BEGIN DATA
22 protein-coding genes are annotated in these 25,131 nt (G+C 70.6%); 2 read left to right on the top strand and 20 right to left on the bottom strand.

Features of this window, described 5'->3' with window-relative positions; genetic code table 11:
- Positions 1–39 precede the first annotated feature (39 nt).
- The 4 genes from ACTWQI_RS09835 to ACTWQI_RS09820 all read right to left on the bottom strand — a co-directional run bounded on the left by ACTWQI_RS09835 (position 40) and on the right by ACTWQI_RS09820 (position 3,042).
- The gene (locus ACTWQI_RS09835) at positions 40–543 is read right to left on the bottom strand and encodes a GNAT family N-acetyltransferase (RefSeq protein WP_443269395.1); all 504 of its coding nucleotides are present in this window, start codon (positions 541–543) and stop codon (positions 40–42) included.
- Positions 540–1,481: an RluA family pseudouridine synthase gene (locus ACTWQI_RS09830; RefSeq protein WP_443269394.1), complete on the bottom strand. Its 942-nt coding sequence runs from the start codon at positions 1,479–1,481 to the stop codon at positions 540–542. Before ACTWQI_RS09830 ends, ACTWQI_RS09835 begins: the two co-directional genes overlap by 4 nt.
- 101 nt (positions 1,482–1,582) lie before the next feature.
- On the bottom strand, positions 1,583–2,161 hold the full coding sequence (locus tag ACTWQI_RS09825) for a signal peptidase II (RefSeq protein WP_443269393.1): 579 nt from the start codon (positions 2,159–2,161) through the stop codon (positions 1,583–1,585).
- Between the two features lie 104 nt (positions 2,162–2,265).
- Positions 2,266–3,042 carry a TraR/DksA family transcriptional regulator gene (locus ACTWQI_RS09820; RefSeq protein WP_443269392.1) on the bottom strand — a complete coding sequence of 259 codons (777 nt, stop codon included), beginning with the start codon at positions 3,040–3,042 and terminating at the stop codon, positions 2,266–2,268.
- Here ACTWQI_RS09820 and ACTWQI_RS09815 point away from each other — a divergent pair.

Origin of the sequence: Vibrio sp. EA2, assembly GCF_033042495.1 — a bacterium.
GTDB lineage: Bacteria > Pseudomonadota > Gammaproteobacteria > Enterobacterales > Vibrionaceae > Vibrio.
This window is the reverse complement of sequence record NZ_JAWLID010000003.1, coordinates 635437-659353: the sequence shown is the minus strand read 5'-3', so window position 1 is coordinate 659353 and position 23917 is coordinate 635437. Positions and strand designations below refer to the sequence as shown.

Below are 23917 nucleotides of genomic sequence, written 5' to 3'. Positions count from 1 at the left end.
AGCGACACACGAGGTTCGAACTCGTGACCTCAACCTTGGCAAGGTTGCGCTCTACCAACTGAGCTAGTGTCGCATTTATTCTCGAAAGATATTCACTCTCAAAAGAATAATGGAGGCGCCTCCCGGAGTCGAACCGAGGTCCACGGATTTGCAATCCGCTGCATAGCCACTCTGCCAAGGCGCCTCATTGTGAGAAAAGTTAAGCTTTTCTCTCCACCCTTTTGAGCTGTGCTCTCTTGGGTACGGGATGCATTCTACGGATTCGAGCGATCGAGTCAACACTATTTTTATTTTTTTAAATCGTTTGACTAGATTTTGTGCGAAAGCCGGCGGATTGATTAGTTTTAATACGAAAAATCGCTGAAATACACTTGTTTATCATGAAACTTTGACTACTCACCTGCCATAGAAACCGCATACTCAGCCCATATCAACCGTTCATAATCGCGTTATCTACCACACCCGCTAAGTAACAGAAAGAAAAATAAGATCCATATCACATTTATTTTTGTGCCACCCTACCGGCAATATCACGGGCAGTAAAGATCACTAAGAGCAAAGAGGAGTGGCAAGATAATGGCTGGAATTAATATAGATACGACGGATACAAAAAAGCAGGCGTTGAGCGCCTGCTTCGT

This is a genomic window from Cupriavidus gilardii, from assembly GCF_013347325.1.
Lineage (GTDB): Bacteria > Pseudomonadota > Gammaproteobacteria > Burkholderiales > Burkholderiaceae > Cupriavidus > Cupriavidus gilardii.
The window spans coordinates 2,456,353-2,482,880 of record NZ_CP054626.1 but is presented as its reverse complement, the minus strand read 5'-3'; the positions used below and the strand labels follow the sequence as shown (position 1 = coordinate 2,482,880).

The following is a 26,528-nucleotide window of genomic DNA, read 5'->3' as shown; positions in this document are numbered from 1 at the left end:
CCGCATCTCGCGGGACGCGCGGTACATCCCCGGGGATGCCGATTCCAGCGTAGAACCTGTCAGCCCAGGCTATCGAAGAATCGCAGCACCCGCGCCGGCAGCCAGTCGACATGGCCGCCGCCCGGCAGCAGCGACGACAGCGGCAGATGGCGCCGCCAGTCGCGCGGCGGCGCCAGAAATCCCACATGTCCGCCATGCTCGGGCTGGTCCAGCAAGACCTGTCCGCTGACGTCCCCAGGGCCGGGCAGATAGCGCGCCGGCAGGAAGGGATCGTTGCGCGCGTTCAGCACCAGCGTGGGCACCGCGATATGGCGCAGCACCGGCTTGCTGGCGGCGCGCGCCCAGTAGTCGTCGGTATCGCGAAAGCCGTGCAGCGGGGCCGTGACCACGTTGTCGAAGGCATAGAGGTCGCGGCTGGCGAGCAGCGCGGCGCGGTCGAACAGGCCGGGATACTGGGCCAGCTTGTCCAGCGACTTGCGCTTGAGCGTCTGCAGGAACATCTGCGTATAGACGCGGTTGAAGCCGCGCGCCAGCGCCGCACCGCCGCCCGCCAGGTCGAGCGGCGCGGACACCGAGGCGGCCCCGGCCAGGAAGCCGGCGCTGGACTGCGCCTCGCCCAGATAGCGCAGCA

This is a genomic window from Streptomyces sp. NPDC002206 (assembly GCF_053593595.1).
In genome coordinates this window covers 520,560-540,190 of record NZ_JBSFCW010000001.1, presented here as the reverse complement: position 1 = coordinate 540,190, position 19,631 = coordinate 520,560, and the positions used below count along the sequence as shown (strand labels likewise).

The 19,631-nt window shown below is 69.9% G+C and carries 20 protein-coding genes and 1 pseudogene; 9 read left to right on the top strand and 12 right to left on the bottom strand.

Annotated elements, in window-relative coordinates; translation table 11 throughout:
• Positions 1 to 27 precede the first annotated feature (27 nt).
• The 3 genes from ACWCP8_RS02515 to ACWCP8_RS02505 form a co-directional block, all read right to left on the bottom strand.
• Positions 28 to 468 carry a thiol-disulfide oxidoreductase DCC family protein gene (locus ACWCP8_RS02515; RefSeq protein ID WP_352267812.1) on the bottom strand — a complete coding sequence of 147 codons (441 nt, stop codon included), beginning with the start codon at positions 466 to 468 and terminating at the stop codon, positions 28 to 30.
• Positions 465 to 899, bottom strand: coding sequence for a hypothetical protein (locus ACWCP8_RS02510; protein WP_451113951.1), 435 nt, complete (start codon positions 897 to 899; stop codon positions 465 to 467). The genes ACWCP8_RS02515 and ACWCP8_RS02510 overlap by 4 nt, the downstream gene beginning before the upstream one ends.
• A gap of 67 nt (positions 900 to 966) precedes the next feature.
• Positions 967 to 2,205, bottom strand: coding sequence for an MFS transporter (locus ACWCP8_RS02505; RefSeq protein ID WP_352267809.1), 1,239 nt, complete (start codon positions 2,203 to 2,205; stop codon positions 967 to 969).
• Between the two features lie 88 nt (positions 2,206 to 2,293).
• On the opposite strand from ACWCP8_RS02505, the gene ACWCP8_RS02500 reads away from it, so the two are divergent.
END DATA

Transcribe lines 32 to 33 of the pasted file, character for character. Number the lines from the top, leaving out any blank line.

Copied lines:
• Between the two features lie 88 nt (positions 2,206 to 2,293).
• On the opposite strand from ACWCP8_RS02505, the gene ACWCP8_RS02500 reads away from it, so the two are divergent.